< Part 3
Last year, we kicked off a look back at the 90s cult classic, Buffy the Vampire Slayer. The series, spearheaded by Joss Whedon, celebrates its 25th Anniversary this March. The show ran for over one hundred episodes, and we’re counting them down from bottom to top. You can check out all our previous articles in the series, breaking down each season of Buffy (and Angel to boot), as well as the previous two installments in our episode-ranking countdown, here: Buffy the Vampire Slayer.
We already have considered the episodes ranked 8/10 or below. Those are the bottom-of-the-barrel episodes, though there are only a few I would consider bad, and basically none of these have anything positive to offer during a rewatch. After that, we looked at the episodes ranked 8.5/10, the ones that aren’t bad, but lack the little extra something that makes Buffy’s best episodes so magical. Last time, we examined the shows ranked 9/10, each of which is a treat, either because it’s so funny, so clever, so scary, or any combination thereof. They’re not the absolute best of the best 10/10 episodes, but they’re almost that good.
Now we come to the best of the best. These are the greatest episodes of the show. There is only one episode better than this bunch of masterpieces, and we’ll devote the final entry of the series to it. For now, these are…
THE PERFECT TENS
#33 – Pangs – season 4, episode 8
The episode is a hair controversial today in the way it portrays Native Americans in a very stereotypical way. I just view it in the same realm as comic book stories from the 50s or sitcoms from the 90s. There are going to be things that you can get up in arms about if you want. I’m not going to stop you. I’m just going to be sitting here loving every second of Buffy’s desperate need for a proper Thanksgiving dinner, the many arrows sticking out of Spike’s body (all of them narrowly missing his heart), and the final shot of the episode, when the big secret everyone but Buffy knew (Angel was in town and didn’t say hi) is finally revealed…
Spike’s face is delightful. Everyone’s face is delightful.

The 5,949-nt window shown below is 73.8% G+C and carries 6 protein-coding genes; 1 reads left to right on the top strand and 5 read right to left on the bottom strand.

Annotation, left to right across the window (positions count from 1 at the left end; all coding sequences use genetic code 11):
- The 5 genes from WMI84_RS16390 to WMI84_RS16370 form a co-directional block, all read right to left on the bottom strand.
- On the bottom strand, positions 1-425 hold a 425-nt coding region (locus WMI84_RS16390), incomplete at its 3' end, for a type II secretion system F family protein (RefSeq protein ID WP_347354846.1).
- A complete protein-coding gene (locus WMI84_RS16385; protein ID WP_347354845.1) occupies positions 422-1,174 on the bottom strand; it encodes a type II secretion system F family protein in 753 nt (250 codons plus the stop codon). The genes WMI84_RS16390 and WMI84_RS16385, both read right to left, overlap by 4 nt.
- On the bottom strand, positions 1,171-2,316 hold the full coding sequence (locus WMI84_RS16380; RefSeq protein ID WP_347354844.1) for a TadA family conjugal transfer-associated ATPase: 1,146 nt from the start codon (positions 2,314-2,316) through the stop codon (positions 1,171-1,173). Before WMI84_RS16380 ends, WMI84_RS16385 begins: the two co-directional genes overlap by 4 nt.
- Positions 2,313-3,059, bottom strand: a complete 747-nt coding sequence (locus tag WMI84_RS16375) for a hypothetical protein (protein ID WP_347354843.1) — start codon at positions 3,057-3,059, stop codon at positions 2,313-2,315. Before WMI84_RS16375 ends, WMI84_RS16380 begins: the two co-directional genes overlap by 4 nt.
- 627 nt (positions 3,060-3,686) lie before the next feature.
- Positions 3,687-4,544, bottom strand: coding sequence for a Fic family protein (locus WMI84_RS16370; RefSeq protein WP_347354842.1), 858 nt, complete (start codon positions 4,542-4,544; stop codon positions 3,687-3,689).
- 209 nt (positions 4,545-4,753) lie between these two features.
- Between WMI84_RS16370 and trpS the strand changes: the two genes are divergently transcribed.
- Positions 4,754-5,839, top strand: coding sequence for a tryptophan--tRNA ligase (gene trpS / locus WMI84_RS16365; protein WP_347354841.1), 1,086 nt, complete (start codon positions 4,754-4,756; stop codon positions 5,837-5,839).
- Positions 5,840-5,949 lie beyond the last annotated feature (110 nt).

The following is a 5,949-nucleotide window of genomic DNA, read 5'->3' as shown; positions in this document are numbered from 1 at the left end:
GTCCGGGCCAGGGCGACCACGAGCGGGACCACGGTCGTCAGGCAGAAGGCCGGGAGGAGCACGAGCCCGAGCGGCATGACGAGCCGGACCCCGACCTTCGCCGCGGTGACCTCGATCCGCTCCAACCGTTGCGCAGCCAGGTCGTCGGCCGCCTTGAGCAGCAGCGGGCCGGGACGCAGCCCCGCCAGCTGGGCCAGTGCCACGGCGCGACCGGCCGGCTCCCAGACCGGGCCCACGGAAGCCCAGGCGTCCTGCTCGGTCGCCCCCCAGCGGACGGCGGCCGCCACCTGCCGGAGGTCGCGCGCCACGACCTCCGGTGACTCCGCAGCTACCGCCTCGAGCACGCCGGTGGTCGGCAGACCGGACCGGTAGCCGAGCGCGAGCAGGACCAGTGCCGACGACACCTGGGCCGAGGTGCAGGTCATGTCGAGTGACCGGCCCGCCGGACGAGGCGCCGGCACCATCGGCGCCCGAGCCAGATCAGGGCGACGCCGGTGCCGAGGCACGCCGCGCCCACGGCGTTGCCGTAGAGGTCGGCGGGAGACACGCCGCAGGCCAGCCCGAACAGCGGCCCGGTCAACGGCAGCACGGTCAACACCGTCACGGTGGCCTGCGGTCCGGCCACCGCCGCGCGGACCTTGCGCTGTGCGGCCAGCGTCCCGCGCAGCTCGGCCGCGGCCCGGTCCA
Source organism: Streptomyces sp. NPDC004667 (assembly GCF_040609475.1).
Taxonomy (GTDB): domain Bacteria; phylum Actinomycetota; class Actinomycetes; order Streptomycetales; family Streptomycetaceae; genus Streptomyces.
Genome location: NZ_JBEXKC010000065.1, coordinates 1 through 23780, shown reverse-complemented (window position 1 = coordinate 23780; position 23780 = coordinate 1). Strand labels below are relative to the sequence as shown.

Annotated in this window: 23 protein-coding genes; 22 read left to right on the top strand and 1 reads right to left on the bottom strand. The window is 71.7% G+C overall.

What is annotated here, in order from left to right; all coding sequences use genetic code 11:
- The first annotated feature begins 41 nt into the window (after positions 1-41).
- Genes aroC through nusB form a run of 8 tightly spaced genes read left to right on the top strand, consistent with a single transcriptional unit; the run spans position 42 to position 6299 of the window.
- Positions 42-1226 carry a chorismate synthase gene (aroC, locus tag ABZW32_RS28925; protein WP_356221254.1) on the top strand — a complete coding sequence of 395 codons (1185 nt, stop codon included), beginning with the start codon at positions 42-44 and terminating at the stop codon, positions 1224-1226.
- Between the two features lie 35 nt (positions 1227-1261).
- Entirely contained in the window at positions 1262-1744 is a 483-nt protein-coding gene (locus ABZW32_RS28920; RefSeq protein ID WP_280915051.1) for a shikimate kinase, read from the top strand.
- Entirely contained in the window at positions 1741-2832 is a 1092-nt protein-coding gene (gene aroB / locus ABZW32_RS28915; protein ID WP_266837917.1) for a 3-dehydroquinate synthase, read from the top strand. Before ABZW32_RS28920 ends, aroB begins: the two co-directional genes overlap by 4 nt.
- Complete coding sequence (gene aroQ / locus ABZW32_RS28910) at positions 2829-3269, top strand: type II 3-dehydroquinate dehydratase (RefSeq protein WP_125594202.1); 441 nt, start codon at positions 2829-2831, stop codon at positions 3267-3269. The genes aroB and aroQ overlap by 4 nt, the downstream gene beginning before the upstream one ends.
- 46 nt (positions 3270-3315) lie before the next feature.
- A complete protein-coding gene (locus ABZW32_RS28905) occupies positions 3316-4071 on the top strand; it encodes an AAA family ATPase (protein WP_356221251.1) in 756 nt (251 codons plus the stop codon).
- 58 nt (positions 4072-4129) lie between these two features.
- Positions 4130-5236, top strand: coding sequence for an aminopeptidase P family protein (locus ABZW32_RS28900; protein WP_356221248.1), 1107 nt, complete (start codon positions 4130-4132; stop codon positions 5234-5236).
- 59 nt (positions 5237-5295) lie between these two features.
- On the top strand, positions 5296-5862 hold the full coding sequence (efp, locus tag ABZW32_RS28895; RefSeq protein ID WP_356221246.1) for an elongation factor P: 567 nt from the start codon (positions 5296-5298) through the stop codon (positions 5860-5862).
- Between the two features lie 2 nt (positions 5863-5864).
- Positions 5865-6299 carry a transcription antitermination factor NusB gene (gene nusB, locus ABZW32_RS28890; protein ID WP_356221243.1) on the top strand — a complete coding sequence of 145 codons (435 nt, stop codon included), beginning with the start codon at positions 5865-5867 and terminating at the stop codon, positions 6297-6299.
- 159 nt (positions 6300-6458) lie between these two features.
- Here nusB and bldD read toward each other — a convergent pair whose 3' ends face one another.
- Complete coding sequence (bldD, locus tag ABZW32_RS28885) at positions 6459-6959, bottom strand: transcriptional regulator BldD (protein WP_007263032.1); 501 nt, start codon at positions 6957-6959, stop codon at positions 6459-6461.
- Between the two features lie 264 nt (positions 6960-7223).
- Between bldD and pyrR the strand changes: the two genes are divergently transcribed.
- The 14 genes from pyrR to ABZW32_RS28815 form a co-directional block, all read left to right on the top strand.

#32 – Lies My Parents Told Me – season 7, episode 17
Other than the finale, this is the last truly great episode of Buffy. It gives us a killer flashback to Spike as a bad guy, offing a Slayer on a New York metro. It gives us Giles manipulating Buffy to keep her distracted while Wood attempts to kill Spike (the Slayer he offed was his mom; small world). And it gives us a powerful moment of growing up, where Buffy finally tells Giles she’s no longer his student, essentially firing him as her Watcher. We’ve seen their relationship grow strained over the years, especially post-resurrection, and while it’s heartbreaking to see it break down this way, it makes sense: This isn’t the first time Giles has broken her trust under the guise of “Watcher knows best.” But this is the first time Buffy has realized she’s old enough and mature enough now to walk away.
#31 – Tabula Rasa– season 6, episode 8
After seven episodes of season six, it’s easy to feel beaten down by all the sadness, angst, and drama swirling around it. Even the episode just before this, while it’s a fun showboat of a time, it packs more pathos and heartbreak in its runtime than some entire seasons of Buffy. This episode serves as a nice respite. Everyone loses their memory, which means they forget while they’re all so miserable all the time, and what follows is a game of misplaced identity. The result is the lightest, easiest, breeziest episode of the season, and a fun reminder of simpler times before the darkness takes over once more.
#30 – Selfless – season 7, episode 5